A microbial insecticide is available to control Japanese beetle grubs in turf, although it is slower acting and more expensive than conventional insecticides.  This substance is bacterial in nature and causes milky spore disease within the grub stage of development.  This microbial insecticide can not be relied upon to protect grapes from Japanese beetle. 

Current pesticide recommendations may be found at


Grape Phylloxera, Daktulosphaira vitifoliae (Fitch)

Description and Life Cycle Phylloxera is one of the most destructive grape pests worldwide.  This small aphid-like insect has a complex life cycle that involves survival on the roots throughout the year, and on the leaves during the growing season.  The sequence of events in the life cycle is different for the foliar and root forms of this insect.  The foliar form survives the winter as an egg under the bark of the grapevine.  Asexual, wingless forms hatch in the spring and crawl onto the new leaves, where they develop galls.  Young crawlers settle on the upper surface of immature leaves, causing galls to form on the under surface of the leaves.  The only opening in a gall is to the upper leaf surface.  Once mature, the female begins to lay eggs within a gall.  Nymphs hatching from these eggs crawl to new leaves at shoot tips, settle on the leaves, and form new galls.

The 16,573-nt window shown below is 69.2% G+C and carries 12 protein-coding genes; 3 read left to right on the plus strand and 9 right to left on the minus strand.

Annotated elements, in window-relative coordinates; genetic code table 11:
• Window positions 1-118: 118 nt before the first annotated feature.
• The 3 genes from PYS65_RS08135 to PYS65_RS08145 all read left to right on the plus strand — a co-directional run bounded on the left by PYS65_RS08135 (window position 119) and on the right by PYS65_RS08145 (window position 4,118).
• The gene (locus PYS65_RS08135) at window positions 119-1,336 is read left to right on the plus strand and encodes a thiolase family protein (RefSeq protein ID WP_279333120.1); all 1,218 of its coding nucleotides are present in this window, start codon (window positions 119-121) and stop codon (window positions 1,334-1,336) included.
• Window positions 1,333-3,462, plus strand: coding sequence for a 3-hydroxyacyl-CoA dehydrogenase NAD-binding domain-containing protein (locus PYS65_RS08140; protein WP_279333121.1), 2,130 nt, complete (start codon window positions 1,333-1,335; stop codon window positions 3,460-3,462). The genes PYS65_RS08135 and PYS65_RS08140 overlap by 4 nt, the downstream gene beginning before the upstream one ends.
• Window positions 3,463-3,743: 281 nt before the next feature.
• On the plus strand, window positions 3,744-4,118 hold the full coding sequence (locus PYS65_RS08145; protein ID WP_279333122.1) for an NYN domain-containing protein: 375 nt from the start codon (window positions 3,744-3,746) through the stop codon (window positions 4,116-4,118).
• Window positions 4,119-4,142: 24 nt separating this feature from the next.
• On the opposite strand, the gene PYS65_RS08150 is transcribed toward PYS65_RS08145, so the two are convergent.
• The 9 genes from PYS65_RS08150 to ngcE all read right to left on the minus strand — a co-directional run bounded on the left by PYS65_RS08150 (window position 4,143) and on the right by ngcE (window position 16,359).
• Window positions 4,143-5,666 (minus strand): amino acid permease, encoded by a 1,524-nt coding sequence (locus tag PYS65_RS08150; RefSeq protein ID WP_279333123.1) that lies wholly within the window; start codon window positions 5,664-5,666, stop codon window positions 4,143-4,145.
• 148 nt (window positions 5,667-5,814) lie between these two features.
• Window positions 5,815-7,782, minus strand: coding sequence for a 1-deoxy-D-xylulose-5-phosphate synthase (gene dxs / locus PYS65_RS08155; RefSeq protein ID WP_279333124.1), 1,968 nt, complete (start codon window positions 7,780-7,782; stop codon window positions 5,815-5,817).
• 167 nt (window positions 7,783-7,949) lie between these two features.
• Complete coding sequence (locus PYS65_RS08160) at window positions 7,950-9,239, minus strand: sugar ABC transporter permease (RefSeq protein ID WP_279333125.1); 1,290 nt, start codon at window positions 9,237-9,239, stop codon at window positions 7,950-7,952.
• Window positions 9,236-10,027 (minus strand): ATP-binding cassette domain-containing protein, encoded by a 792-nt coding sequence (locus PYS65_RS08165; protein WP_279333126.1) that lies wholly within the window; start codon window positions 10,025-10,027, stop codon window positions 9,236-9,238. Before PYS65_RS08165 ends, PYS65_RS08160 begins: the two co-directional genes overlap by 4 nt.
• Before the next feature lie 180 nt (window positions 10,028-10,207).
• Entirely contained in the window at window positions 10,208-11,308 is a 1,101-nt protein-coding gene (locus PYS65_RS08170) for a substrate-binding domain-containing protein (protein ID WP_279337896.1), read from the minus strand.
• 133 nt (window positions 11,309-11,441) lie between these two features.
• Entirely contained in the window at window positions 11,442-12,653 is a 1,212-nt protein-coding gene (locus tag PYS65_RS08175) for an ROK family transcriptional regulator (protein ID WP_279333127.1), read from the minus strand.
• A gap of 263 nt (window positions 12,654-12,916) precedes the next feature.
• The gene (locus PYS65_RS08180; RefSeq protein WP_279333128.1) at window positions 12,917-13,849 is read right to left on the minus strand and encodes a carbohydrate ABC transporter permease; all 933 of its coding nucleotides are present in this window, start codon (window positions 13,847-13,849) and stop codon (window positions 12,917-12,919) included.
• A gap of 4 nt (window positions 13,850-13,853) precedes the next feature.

In the case of the root form of grape phylloxera, the insects overwinter as immature forms on the roots.  These forms mature in the spring and produce eggs that hatch into nymphs.  The nymphs then start new galls on the roots.  Winged forms develop in the spring, summer or fall and emerge from the soil to lay eggs on stems.  These eggs hatch and produce the true sexual forms that produce the overwintering eggs laid under the bark.  Several generations of each form of phylloxera may occur each season.  Although the two forms behave differently, both belong to the same species of phylloxera that occurs on the leaves and roots of grapes.

Damage Symptoms

The insect forms galls on the leaves and roots of grapevines.  The vine will die if its roots become heavily infested with phylloxera.  If leaves become heavily infested, premature defoliation and retarded shoot growth may result.


In many areas of the world, susceptible cultivars are grafted onto resistant rootstocks to prevent damage by the root form.  However, the foliar form still may occur in such cases.  Currently only one insecticide is labeled for the foliar form of grape phylloxera.  There are some natural predators which feed upon the foliar form of grape phylloxera, but none of these provide adequate control of the pest.  There is no known completely successful chemical control for the root form of gape phylloxera.  Eastern growers usually do not have a problem with the root form of the phylloxera.